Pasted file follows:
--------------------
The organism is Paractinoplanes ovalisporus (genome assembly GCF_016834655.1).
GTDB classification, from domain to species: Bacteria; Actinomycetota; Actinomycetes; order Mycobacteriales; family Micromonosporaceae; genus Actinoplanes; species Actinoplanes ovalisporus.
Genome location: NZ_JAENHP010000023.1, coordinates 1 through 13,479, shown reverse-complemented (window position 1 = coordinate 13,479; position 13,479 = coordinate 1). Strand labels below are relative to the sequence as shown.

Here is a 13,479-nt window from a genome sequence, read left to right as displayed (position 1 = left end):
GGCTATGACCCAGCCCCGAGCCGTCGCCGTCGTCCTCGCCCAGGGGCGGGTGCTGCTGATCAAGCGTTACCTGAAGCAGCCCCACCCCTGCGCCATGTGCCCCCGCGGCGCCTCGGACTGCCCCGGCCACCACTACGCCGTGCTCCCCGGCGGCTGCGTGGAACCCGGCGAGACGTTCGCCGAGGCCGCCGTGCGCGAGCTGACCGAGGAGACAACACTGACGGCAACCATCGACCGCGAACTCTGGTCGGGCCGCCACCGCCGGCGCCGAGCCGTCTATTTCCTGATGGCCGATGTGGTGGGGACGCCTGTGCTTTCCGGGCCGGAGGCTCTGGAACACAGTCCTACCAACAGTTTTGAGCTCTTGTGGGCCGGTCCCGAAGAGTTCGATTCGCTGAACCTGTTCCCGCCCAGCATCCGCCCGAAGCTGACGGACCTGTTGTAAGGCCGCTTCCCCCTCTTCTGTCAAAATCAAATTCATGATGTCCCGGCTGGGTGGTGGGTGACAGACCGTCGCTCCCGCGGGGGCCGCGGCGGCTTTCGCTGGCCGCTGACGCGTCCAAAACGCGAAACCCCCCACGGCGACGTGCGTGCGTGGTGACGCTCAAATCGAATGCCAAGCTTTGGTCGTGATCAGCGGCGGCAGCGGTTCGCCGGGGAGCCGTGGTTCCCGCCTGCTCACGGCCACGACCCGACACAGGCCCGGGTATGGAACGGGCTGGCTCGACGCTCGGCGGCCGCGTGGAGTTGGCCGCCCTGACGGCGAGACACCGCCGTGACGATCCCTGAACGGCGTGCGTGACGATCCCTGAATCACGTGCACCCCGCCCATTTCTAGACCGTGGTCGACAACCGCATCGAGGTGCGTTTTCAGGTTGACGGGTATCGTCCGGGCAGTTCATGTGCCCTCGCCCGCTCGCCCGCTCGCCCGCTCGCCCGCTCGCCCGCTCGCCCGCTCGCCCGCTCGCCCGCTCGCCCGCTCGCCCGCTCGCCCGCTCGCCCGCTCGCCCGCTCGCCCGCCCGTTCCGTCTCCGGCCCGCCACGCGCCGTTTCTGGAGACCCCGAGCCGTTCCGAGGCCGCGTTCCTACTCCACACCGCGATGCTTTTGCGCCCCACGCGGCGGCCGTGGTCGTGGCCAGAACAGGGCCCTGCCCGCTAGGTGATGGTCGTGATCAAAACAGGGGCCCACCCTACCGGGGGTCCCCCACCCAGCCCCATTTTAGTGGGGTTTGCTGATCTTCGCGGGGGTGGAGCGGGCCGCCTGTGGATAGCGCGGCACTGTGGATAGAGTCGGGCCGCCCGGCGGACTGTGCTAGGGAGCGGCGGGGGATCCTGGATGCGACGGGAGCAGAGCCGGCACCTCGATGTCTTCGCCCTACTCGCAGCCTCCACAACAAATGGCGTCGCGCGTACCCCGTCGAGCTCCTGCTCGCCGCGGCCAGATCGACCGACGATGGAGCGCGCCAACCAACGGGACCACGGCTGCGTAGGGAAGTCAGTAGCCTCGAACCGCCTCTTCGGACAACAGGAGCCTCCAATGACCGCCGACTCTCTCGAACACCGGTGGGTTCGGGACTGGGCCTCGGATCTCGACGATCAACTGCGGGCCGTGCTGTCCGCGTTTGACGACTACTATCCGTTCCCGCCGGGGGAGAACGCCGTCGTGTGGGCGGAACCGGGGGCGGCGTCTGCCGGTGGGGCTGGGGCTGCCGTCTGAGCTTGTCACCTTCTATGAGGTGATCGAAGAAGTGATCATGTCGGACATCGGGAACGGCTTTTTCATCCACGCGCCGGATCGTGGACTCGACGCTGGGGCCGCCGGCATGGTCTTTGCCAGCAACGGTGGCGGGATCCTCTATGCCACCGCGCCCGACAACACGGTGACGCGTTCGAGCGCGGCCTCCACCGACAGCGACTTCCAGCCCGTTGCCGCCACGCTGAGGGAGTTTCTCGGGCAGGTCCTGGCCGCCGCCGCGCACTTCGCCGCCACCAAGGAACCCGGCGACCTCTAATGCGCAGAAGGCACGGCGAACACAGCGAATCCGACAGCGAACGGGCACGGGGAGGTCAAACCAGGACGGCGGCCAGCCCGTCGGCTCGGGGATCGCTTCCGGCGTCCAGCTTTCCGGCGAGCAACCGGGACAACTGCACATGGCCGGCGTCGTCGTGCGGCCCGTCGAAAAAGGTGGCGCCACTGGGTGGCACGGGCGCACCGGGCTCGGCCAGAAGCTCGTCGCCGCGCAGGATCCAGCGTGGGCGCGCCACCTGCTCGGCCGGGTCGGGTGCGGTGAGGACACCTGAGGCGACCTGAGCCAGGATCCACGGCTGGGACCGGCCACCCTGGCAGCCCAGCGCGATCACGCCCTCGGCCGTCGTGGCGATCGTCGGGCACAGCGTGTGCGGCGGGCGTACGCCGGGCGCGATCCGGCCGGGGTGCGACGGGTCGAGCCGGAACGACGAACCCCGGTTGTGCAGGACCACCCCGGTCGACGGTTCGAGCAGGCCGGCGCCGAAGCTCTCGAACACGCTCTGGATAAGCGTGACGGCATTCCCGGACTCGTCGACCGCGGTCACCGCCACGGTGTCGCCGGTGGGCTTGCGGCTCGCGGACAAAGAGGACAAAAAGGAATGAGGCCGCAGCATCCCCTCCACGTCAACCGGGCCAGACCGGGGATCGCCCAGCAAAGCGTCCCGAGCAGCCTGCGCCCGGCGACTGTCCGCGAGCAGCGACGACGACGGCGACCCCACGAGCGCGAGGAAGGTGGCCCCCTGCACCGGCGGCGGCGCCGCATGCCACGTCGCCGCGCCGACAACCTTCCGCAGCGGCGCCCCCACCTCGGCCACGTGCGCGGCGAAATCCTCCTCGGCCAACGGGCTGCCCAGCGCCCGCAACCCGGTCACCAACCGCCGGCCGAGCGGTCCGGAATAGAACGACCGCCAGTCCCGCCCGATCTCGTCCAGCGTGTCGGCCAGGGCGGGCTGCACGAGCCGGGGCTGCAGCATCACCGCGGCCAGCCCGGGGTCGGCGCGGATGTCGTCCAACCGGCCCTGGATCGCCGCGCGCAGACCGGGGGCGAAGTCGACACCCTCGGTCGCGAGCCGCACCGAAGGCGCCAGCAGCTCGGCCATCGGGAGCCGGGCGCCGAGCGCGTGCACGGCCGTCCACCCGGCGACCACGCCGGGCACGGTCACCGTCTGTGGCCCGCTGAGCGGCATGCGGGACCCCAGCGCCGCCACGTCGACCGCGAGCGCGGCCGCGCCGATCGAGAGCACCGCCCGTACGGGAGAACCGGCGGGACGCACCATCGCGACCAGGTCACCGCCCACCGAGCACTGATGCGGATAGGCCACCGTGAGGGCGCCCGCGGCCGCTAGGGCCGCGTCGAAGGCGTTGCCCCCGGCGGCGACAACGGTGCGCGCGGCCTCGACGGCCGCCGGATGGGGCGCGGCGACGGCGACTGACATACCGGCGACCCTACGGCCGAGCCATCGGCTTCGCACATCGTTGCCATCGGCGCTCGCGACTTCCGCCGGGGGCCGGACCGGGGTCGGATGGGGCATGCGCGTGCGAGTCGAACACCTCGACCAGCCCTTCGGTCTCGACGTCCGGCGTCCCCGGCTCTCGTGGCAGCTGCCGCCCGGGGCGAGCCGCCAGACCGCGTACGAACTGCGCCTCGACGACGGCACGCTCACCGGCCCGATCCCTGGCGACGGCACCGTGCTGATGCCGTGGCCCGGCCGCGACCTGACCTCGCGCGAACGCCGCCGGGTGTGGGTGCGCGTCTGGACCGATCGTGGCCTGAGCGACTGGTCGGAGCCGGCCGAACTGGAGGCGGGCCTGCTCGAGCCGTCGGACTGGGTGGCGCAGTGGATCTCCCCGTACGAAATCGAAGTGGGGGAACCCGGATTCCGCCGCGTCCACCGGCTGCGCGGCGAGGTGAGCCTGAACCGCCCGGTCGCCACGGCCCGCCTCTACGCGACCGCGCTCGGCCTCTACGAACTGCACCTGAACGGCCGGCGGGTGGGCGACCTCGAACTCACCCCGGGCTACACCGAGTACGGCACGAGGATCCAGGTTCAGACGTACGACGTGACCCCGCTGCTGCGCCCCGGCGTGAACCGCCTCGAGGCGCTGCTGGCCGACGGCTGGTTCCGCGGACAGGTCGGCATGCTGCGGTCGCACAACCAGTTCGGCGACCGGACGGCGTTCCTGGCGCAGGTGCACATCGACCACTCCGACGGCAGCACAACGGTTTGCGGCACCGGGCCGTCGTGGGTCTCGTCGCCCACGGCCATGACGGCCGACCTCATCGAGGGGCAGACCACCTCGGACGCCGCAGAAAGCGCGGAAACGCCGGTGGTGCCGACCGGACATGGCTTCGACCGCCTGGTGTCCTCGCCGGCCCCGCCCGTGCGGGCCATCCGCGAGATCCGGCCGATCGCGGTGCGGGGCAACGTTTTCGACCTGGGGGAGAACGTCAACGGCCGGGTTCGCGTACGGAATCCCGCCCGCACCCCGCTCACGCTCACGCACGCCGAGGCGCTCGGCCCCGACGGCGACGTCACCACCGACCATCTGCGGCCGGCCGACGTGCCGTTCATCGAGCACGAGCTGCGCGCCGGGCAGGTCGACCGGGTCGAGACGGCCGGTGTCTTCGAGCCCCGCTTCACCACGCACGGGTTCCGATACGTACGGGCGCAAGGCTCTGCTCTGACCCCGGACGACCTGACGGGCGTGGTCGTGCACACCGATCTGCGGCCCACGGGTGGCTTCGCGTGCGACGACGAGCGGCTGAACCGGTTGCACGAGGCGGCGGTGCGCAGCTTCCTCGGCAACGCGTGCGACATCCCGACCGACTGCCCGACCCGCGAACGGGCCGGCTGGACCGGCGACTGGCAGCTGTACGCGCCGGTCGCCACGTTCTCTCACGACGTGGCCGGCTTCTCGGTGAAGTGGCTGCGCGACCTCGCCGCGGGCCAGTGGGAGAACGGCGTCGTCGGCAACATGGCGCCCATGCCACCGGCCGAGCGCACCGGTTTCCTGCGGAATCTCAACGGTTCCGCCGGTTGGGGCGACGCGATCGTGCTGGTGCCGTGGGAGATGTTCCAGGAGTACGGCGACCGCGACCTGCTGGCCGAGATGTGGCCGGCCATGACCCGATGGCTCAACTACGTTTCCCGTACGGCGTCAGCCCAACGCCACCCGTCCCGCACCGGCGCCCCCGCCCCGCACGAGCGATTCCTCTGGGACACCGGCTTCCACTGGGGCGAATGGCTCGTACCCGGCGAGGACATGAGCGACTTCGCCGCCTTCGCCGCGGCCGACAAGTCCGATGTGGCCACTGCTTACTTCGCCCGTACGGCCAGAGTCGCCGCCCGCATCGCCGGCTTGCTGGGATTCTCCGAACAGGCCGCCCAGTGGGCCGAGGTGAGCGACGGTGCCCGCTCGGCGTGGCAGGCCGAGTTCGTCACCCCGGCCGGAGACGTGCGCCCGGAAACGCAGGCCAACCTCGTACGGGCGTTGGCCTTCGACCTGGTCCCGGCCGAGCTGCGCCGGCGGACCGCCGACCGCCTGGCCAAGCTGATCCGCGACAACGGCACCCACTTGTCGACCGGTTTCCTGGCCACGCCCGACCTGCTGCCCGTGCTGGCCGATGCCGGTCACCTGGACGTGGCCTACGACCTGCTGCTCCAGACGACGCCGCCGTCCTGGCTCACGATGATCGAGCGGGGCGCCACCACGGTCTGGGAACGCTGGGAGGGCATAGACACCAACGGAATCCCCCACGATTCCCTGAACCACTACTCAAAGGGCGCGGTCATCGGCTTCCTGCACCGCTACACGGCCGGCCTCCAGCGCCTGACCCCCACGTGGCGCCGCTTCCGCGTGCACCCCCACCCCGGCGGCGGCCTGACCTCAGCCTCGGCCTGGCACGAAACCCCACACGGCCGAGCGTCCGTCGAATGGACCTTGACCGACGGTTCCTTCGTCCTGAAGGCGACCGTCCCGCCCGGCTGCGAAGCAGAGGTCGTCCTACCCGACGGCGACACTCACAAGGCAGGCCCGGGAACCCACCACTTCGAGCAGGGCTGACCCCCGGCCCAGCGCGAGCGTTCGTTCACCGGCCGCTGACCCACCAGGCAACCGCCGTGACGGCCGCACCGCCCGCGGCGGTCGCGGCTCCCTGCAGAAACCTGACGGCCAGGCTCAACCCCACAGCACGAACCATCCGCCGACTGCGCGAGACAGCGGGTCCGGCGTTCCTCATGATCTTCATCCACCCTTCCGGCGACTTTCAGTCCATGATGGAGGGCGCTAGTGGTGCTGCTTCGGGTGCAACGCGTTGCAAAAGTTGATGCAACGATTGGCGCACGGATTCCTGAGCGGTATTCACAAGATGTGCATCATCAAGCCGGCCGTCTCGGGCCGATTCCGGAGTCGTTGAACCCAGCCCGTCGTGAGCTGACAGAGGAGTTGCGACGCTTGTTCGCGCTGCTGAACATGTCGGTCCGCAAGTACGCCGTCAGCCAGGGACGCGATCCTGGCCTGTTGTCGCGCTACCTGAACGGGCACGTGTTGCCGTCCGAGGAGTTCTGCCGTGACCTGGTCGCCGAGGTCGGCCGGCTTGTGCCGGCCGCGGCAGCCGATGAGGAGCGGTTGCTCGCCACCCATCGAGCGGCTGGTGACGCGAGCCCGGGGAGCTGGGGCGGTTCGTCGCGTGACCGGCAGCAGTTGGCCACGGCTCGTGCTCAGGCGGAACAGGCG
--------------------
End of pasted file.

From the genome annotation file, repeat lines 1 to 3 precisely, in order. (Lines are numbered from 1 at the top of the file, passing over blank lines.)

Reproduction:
The organism is Paractinoplanes ovalisporus (genome assembly GCF_016834655.1).
GTDB classification, from domain to species: Bacteria; Actinomycetota; Actinomycetes; order Mycobacteriales; family Micromonosporaceae; genus Actinoplanes; species Actinoplanes ovalisporus.
Genome location: NZ_JAENHP010000023.1, coordinates 1 through 13,479, shown reverse-complemented (window position 1 = coordinate 13,479; position 13,479 = coordinate 1). Strand labels below are relative to the sequence as shown.